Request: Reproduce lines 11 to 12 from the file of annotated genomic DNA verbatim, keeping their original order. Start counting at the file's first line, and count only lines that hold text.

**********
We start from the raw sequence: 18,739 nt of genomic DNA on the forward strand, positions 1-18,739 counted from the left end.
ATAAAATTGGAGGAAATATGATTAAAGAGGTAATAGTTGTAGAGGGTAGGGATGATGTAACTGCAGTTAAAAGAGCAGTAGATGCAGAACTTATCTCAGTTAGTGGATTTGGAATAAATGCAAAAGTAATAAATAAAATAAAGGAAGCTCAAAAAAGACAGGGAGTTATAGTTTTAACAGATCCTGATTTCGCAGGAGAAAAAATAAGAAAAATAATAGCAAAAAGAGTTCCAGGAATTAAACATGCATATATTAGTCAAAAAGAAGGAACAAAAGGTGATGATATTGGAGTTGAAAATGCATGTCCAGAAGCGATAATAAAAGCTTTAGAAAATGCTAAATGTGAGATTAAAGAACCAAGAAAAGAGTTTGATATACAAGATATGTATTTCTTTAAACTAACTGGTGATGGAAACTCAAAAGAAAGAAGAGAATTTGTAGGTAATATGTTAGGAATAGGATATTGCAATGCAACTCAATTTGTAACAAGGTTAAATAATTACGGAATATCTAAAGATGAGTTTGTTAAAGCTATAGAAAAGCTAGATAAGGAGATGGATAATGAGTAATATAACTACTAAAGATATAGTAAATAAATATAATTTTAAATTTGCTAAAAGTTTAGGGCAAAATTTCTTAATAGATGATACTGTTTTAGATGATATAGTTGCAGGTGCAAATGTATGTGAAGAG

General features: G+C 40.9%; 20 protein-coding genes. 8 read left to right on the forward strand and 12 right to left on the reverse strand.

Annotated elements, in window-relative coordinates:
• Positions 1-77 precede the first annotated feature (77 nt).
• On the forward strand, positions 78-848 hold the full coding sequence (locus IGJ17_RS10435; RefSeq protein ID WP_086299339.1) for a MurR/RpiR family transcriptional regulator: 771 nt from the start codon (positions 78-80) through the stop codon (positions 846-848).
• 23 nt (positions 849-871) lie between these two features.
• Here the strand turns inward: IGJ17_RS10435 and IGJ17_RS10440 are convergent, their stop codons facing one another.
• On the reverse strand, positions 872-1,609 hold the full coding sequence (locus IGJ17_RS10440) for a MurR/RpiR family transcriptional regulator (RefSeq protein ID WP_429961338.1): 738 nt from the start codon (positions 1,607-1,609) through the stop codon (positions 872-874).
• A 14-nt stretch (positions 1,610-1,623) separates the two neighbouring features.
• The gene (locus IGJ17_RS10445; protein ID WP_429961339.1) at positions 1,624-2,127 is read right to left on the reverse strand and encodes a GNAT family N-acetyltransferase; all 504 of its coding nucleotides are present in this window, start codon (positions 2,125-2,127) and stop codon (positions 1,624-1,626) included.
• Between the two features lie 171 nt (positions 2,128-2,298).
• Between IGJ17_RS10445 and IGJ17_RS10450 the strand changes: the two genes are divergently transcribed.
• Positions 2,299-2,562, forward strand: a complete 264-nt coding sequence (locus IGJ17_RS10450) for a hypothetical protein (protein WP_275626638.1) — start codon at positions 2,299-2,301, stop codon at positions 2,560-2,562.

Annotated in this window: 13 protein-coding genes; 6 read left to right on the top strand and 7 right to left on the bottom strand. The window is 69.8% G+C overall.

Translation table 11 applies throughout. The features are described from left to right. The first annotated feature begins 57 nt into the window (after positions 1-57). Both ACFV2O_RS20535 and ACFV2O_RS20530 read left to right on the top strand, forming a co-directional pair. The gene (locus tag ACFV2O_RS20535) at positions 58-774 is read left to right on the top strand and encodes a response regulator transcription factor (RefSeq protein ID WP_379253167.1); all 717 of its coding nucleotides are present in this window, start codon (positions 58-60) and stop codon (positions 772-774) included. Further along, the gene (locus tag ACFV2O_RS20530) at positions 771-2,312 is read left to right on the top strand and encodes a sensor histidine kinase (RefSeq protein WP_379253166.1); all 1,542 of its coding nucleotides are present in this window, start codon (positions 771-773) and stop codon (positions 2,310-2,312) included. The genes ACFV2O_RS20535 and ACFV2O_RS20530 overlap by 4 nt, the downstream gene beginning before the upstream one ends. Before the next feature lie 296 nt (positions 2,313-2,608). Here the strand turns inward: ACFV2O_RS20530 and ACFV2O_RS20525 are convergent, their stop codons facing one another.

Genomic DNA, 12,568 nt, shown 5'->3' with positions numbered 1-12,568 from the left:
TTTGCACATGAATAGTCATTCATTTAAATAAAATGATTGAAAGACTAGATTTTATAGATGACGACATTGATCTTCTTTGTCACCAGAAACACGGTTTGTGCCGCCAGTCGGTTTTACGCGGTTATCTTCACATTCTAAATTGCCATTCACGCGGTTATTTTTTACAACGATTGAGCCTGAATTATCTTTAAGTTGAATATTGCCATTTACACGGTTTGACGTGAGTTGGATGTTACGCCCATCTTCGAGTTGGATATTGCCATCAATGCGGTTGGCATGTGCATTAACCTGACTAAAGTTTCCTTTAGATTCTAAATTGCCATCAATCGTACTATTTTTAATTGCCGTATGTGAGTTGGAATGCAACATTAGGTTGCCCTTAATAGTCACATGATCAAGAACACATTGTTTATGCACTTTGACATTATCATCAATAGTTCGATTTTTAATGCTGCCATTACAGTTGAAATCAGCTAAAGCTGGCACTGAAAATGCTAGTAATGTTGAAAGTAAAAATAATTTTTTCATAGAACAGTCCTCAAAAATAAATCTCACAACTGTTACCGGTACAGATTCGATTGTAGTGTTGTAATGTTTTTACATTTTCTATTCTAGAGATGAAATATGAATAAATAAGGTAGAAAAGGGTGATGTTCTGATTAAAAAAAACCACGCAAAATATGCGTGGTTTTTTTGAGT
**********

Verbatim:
• The gene (locus IGJ17_RS10445; protein ID WP_429961339.1) at positions 1,624-2,127 is read right to left on the reverse strand and encodes a GNAT family N-acetyltransferase; all 504 of its coding nucleotides are present in this window, start codon (positions 2,125-2,127) and stop codon (positions 1,624-1,626) included.
• Between the two features lie 171 nt (positions 2,128-2,298).